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Visual Studio
VS 2010+

Visual Studio Box Selection

Visual Studio 2010 and later versions include the ability to select, copy and paste, or replace rectangular areas of text. This type of selection, known as box or column selection, is similar to the functionality provided by word processors.

Visual Studio Text Selection

Most software developers that use Visual Studio will use continuous selection for text. With this style of selection, you can simply drag the mouse to highlight a continuous stream of text. For example, if you drag downwards from the centre of one line to the centre of another, all of the text to the right of the starting point and the left of the end point is selected. If you select over multiple rows, all of the lines between the first and last are entirely selected. This style of selection can also be achieved using the keyboard by holding the Shift key whilst moving the text cursor, or caret.

The following image shows continuous selection from the "H" of Hello to the quote before the "W".

Continuous Selection

A selection mode that is used less often is box selection, also known as column selection. Introduced in Visual Studio 2010, box selection allows you to highlight a rectangular area of code. With this style of selection, you can span multiple rows without selecting entire lines of text. The image below shows an example of box selection.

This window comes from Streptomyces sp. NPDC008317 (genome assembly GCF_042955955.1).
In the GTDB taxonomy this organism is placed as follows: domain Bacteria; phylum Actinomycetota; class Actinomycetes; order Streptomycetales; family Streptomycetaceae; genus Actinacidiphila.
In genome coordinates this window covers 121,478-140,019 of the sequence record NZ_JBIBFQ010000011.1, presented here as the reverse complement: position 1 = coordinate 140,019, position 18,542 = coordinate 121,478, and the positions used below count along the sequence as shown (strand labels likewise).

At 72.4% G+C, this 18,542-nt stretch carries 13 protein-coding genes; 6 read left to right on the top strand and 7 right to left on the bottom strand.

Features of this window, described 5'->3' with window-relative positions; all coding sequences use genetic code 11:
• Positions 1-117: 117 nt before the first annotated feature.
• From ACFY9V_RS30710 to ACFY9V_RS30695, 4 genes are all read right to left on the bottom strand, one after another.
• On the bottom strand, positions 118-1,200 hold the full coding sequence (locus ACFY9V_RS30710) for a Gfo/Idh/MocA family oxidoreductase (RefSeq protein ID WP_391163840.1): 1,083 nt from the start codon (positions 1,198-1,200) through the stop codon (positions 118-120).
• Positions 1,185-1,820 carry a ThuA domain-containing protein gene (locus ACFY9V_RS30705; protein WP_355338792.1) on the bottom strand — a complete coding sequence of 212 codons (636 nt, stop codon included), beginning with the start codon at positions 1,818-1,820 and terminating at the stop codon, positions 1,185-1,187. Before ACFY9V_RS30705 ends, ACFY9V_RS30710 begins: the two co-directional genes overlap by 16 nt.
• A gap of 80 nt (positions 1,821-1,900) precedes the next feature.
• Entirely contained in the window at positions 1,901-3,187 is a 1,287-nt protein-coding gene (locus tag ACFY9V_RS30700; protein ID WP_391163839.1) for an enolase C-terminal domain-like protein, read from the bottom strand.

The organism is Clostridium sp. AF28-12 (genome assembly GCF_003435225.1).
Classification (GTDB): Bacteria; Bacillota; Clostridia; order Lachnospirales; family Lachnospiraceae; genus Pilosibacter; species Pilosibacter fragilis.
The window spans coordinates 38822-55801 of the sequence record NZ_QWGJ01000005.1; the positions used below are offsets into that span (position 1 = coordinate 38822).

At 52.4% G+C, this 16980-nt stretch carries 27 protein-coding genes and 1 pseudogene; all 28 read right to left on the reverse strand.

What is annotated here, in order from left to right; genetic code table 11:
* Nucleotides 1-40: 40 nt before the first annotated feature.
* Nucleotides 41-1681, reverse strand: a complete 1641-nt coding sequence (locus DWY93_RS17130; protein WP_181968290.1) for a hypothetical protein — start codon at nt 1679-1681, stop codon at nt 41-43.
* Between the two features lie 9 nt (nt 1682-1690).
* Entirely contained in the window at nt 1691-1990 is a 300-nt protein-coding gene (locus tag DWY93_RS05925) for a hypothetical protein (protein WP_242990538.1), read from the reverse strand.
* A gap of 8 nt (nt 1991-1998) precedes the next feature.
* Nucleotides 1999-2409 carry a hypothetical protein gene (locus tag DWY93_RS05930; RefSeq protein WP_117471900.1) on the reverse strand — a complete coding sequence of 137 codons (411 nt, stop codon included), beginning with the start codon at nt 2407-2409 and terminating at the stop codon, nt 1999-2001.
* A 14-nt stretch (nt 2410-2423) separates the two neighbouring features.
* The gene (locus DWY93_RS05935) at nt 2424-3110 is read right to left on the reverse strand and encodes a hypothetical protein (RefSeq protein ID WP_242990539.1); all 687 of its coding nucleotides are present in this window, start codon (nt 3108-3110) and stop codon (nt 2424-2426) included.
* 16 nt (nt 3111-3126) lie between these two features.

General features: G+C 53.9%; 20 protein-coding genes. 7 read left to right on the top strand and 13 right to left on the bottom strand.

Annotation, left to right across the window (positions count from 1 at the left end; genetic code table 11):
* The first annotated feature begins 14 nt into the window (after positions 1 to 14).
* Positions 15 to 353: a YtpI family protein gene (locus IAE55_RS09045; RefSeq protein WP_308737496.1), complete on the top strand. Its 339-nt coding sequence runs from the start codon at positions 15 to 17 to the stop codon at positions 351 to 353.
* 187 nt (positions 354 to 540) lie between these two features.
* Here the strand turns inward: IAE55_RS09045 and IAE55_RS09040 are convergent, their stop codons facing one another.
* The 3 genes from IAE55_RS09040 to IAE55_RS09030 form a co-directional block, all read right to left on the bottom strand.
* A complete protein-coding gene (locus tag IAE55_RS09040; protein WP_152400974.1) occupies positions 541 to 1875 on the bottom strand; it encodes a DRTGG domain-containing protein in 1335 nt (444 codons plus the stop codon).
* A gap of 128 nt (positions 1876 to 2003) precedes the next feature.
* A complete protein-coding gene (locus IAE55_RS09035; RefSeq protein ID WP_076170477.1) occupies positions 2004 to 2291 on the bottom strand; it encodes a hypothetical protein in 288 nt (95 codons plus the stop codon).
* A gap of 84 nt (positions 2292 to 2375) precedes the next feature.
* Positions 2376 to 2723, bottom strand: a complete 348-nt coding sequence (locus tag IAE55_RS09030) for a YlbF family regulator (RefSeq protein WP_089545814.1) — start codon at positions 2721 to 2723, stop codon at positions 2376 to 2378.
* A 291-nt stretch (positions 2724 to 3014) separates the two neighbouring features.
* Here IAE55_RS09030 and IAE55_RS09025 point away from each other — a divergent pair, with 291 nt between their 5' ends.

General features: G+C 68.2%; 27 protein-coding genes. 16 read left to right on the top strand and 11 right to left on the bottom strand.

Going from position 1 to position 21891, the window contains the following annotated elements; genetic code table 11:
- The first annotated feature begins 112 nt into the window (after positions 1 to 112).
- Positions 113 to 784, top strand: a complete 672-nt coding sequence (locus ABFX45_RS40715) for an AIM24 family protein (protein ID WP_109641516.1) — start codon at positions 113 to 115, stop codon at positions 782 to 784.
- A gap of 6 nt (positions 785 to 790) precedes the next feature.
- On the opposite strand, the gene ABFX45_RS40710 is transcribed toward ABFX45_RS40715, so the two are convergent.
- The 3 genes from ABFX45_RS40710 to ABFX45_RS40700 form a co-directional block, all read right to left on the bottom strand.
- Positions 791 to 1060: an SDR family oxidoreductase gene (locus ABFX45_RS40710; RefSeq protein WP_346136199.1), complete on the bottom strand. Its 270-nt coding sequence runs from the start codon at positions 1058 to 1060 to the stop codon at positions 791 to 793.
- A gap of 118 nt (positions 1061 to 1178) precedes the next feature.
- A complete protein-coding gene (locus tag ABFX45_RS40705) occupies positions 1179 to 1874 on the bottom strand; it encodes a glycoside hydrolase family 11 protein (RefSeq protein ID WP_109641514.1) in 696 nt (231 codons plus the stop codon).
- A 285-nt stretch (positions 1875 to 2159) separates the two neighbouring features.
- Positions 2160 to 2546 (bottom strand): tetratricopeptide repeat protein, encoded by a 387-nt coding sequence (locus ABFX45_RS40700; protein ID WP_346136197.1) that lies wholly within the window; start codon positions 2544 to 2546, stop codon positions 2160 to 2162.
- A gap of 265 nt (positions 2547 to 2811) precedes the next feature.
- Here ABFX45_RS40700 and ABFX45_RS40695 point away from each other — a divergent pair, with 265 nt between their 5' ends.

Box Selection

To select a box, you can hold the Alt key whilst dragging the mouse. To use the keyboard, hold Alt and Shift together whilst pressing the arrow keys.

Once you have selected an area of code, you can cut or copy it to the clipboard as you would any other text. Pasting a box is somewhat different to pasting a continuous selection. When you paste a rectangle of text, the rectangle is preserved. Any text already present at the insertion position is shifted to the side to make space for the pasted content.

Overtyping a Selected Box

When using continuous selection, highlighting code and typing replaces the selected text with the newly added characters. With box selection, overtyping works differently. For the initial key press, all of the selected text is removed and the inserted character is added on every line of the selection. Subsequent key presses are added to the right, again on each line. This allows you to type the same text onto multiple lines in a single operation.

You can also remove a rectangular area by performing a box selection and pressing the Delete key. The selected information is removed and the text to the side moves across to fill the gap.

19 April 2014